Elysia Crampton's Dan Bodan Remix Is Soft as Rain

Elysia Crampton's Dan Bodan Remix Is St as Rain

Photo courtesy Break World Records

In addition to the itchy, overwhelming compositions that has made on her proper records, she’s also spent some time over the past few years as one the most adept remixers pop music. The boundary-pushing producer has turned songs like Justin Bieber’s Drake’s or into complex, dramatic movements swooning strings and shuddering polyrhythms. Today, she’s turned her attention to one pop music’s most under-appreciated records the last half decade, her friend Dan Bodan’s DFA full-length St.

Crampton posted on SoundCloud that her remix “A St Opening” was completed a few years ago, but it feels in line with the swooning edits and demos she uploads on a pretty much weekly basis. A simple acoustic guitar figure seeps in between the gravel-crunch a few percussion parts, the stillness punctuated occasionally by distant gunshots. Bodan’s already ghostly vocal is pitched up, then buried in the mix, haunting the otherwise regal proceedings. It’s tense stuff, but overflowing with emotion, like the best her work and the best Bodan’s. Listen here or over at her .

The month in Bandcamp: Dear God, 2017 is making us Physically Sick

Every month Miles Bowe rounds up the best Bandcamp, unearthing the finest, freshest and weirdest releases the burgeoning DIY platform has to fer.

Tomorrow (February 3), Bandcamp will donate 100% its prits to the American Civil Liberties Union, an organisation that has never needed your help more than it does right now. We’ve recommended 33 classic Bandcamp albums to add your shopping list, but this rundown is all about brand new releases that are just as worthy your attention.

This edition also marks my two-year anniversary writing The Best Of Bandcamp, and looking back at so many favorites really shows how much the site’s community has grown. The releases this month don’t have much in common, but that only makes it more exciting — so join me for another tumble down Bandcamp’s rabbit hole.

The month in Bandcamp: Dear God, 2017 is making us Physically Sick

Bandcamp Release Of The Month:
Dear God

Boston-based producer Sae Heum Han makes a haunting impression on Dear God, an EP that shuffles creepy industrial atmospheres, primal techno and IDM glitches with expert sleight–hand. ‘Sun God’ is a chilling introduction, painting eerie images with its dripping synths and creaky metallic samples. Yet it lives up to the title, thawing out in the second half with rushing synths and a piano melody dappled with chimes and birdsong.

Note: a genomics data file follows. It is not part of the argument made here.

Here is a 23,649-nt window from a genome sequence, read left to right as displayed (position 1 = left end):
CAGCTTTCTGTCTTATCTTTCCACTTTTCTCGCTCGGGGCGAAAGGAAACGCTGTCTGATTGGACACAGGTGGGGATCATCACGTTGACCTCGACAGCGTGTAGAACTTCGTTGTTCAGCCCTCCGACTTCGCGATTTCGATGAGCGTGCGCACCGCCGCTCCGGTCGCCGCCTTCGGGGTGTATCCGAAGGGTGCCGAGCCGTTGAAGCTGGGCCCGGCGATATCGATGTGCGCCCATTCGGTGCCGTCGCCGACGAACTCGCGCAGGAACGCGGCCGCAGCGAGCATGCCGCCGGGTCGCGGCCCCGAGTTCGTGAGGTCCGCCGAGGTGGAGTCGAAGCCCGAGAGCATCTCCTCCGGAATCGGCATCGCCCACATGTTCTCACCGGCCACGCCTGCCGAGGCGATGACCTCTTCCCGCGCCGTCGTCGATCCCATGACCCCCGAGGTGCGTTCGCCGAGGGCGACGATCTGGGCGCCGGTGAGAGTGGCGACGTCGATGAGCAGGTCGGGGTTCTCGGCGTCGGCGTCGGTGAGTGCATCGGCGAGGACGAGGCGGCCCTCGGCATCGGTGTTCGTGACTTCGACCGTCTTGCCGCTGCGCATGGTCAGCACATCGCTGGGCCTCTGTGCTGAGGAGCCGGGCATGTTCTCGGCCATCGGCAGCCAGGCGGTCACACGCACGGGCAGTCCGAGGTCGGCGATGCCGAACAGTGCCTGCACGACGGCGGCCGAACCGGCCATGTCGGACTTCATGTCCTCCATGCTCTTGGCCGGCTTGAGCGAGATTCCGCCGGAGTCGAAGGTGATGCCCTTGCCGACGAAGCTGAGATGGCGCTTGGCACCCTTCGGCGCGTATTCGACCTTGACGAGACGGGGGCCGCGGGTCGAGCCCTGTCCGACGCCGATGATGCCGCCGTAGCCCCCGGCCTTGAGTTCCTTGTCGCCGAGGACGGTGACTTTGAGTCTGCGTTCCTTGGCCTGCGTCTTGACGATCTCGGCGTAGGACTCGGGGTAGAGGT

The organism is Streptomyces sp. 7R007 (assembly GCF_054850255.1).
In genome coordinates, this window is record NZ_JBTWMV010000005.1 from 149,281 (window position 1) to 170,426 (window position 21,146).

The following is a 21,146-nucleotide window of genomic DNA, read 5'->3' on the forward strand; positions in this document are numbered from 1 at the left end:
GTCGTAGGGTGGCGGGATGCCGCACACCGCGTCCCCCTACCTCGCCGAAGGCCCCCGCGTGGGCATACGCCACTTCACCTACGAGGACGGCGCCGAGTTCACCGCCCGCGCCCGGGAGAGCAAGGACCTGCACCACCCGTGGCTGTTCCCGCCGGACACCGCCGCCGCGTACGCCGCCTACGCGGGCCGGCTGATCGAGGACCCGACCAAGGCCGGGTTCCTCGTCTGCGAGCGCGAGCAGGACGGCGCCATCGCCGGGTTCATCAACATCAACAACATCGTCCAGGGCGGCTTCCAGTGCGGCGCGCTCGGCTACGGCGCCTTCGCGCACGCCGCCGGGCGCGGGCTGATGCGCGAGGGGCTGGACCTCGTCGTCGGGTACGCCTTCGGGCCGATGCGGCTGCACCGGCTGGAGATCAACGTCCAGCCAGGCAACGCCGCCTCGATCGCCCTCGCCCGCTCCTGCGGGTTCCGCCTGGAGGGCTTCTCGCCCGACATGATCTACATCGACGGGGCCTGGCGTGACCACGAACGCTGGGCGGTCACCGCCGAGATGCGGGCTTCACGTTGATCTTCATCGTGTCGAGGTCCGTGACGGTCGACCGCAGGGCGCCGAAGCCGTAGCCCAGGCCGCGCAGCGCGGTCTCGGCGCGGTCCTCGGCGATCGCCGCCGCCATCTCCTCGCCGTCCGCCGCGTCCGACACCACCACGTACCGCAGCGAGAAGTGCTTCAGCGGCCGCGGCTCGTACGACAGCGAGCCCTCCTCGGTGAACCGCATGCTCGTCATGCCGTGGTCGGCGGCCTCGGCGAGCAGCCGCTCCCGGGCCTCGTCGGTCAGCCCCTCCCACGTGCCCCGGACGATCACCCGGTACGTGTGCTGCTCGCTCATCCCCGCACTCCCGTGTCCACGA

Elsehwere, ‘Facade’ builds tension with spine-chilling percussion and strings until the EP explodes into its first storm noise and bass. It’s one many examples how well mmph sets careful trajectories over the entirety Dear God, bringing to mind sonic puzzlemakers like Oneohtrix Point Never and Arca. The delicate bridge ‘Past Lives’ channels R + 7 with blurred whispers and zero-gravity synths while the deceptively pretty closer ‘Blossom’ sounds like Arca’s molecular mutations unleashed on a Disney movie.

In fact, Dear God can conjure a seemingly contradictory series influences at any moment: nimble melodies indebted to PC Music, Jlin’s sinister romanticism and Nicolas Jaar’s ornate sense space. It makes sense – Han’s a young producer, but he’s too talented to let that overwhelm his vision.

The month in Bandcamp: Dear God, 2017 is making us Physically Sick


You’ll either play Reflection for a couple minutes and tune out, or fall completely in love with the locked groove obsessions 아버지 (Father). It’s an album-length stutter in the spirit CD-skipping bliss outs like Fennesz’s ‘Before I Leave’ and Oval’s ‘Shop In Store’, where each track traps a few seconds audio in stasis to create subtle kaleidoscopic manipulations. The tracks only gain power when played in succession, but if you need a hook, the penultimate ‘Tomorrow’ is Reflection’s transcendent peak.

Using a shard vocal you could almost imagine on an Avalanches album if it was allowed to play out (it never is), the track soars and wanders for 11 graceful minutes. Like the rest the album, ‘Tomorrow’ never reaches its destination, but Reflection shows the journey itself is just as important.

The month in Bandcamp: Dear God, 2017 is making us Physically Sick

Allergy Season
Physically Sick